“He’s not ready yet,” Erik said. “But he’s getting there.”
“What’s your take on his skills?”
“His tactical driving’s good. PT scores are off the charts. It’s his shooting that needs work.”
Jeremy grunted. “That’s the problem with these FBI hires.”
“So we’re keeping him?”
They made their way along the running trail and O-course. Set among the towering East Texas pines, the course had been modeled after the SEAL obstacle course at Coronado. The pinnacle in terms of height and effort was a seventy-foot cargo net, which a couple of new recruits were clawing their way up right now. They wore olive-green BDUs to differentiate themselves from real Wolfe agents, who wore all black.
Erik reviewed this afternoon’s session, making a mental list of the areas where Hayes needed work. Any team they deployed on a job was only as good as its weakest member, and new hires either had to get up to speed or get out.
“I’ll spend some time with him,” Erik said. “We can burn through some mags on the range, see if I can pinpoint his problem.”
“Good. I’ll give Liam the heads-up.”
Erik walked into the clearing as a silver 5-series BMW sped by, leaving a cloud of red dust in its wake. It curved along the dirt road and pulled up to the sprawling log cabin that served as their business headquarters. A man climbed out from behind the wheel. Average height, medium build. From his Ray-Bans and his suit, Erik pegged him for a corporate executive. Then the passenger door opened, and a woman slid from the car.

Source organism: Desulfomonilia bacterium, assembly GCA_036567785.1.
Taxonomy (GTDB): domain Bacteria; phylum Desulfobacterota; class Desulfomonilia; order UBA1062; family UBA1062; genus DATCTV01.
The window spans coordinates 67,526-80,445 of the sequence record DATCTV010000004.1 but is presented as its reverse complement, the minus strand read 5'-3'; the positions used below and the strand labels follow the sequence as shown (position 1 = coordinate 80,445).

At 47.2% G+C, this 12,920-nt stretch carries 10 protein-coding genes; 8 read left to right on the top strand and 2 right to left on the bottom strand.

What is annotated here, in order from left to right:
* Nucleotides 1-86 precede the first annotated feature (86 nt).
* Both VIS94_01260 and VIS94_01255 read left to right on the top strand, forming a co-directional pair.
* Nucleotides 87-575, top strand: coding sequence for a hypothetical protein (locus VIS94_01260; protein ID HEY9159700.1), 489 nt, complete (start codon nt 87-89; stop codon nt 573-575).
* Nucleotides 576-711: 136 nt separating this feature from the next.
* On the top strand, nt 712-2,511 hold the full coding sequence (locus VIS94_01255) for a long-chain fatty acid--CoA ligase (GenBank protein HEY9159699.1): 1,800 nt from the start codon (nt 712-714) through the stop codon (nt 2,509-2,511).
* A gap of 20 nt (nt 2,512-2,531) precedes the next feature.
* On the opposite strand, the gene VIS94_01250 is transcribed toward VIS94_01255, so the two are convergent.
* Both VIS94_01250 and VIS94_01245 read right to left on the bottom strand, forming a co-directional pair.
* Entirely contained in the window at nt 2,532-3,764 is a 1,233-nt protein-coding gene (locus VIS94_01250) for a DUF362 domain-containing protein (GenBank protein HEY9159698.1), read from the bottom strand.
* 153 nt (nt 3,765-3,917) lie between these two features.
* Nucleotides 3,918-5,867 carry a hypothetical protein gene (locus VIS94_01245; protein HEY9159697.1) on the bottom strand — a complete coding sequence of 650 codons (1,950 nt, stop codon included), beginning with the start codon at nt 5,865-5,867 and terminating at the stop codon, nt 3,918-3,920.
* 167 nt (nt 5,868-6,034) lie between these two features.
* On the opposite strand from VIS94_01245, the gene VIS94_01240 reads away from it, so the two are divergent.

Erik halted. Her long red hair caught the sunlight as she turned around. She wore tight black jeans and a silky white shirt, and she had a big leather purse slung over her shoulder. She was several inches taller than the guy with her, partly because of her mile-high heels.
“Who is that?” Erik looked at Jeremy.
They got all kinds of VIPs at the compound. Pop stars, politicians, athletes. Some of their clients were just ordinary rich people who’d picked up an enemy along the way and decided they needed protection. Judging from their looks, this couple fell into the last category. They mounted the steps to the building, peeling off their shades as they went inside.
He turned to see Tony Lopez jogging up the trail. In a black T-shirt and tactical pants, he was dressed just like Erik, only he wasn’t sporting a layer of dirt and soot.
“The chief wants you in his office,” Tony said.
Erik’s gaze narrowed. “This have to do with the five-series that just pulled in?”
“You got it.”
“Know who they are?”
He smiled. “I hear they’re a couple of hotshots from Dallas.”
“Think they’re attorneys,” he added.
Tony grinned and slapped him on the shoulder. “Better you than me, bro.”